The voltage-gated opening probability of L-type calcium channels depends on the cell membrane potential. When the channels open, the intracellular calcium concentration increases, triggering a series of physiological processes in SANCs. The open and closed states of the channels affect the amplitude and density of ICaL. To elucidate the mechanism of ICaL current changes under injury and the effect of TYHX on the activation and inactivation of L-type calcium channels, we further studied the gating mechanism of ICaL.

Our study found that hypoxia/reoxygenation injury slowed the steady-state activation process, accelerated the steady-state inactivation process, and prolonged the recovery process after inactivation, leading to a decrease in the opening probability of L-type calcium channels. Furthermore, H/R also affected the activation and inactivation kinetics, shortening the channel opening time and reducing ion flow per unit time. This indicates that the decrease in the open probability and the shortening of the opening time of ICaL channels are the main reasons for the decrease in ICaL current density caused by H/R injury. However, in the TYHX groups, the steady-state inactivation process of damaged SANC ICaL was slowed down, and the recovery after inactivation was accelerated. Additionally, we observed an increase in ICaL opening probability. The results of activation and inactivation kinetics also showed that TYHX prolonged the opening time of ICaL, which increased the ion flow per unit time. Therefore, TYHX may increase the ICaL current density by improving the gating mechanism of ICaL.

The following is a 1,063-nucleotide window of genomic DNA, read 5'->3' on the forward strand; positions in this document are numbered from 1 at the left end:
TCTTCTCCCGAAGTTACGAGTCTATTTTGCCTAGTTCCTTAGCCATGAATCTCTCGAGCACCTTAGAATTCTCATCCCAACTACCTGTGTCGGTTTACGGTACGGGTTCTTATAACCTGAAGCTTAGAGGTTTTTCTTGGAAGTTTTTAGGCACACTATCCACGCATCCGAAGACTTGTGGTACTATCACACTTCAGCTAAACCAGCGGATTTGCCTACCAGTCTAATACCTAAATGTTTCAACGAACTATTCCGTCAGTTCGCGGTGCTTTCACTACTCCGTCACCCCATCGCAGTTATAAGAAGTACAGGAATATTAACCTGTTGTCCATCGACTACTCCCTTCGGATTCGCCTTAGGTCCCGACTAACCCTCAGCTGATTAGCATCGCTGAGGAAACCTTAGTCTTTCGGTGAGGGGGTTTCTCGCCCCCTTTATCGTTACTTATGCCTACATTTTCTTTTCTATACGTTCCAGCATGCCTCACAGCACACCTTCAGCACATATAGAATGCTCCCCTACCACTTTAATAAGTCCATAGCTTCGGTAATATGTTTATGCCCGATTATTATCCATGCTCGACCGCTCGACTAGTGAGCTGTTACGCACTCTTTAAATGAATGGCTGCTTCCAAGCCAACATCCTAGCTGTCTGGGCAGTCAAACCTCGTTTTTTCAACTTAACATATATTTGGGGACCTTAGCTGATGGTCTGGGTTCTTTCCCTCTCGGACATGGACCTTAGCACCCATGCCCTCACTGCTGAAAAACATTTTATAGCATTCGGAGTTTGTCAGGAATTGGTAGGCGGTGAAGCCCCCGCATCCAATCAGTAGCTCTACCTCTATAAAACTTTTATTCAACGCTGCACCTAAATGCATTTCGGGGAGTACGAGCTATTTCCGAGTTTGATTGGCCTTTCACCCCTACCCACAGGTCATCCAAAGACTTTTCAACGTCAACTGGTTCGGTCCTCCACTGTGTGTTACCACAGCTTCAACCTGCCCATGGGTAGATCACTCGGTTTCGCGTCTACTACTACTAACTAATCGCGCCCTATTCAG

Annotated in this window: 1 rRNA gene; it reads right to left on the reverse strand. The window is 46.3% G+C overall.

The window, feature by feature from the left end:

NCX and L-type calcium channels are both membrane currents and calcium-regulating proteins. Impairment or individual increase in their function can lead to calcium homeostasis imbalance. In the sinoatrial node, calcium current plays a major role during phase 0, while in the ventricle, selectively reducing the influx of Ca2+ during the later stage of the action potential effectively suppresses EAD (Angelini et al., 2021). Compared to single synthetic compounds, the antioxidant effects of TCM may improve the function of channels by reducing pathological damage, thus there is less likelihood of increasing ventricular arrhythmias. Therefore, TYHX may synchronize the increase in INCX and ICaL current densities in damaged SANC through antioxidant effects. We have also demonstrated through this experiment that TYHX enhances calcium cycling in damaged SANC, which helps maintain calcium homeostasis and promotes the occurrence of the ignition phase.

4.4 Limitations and future directions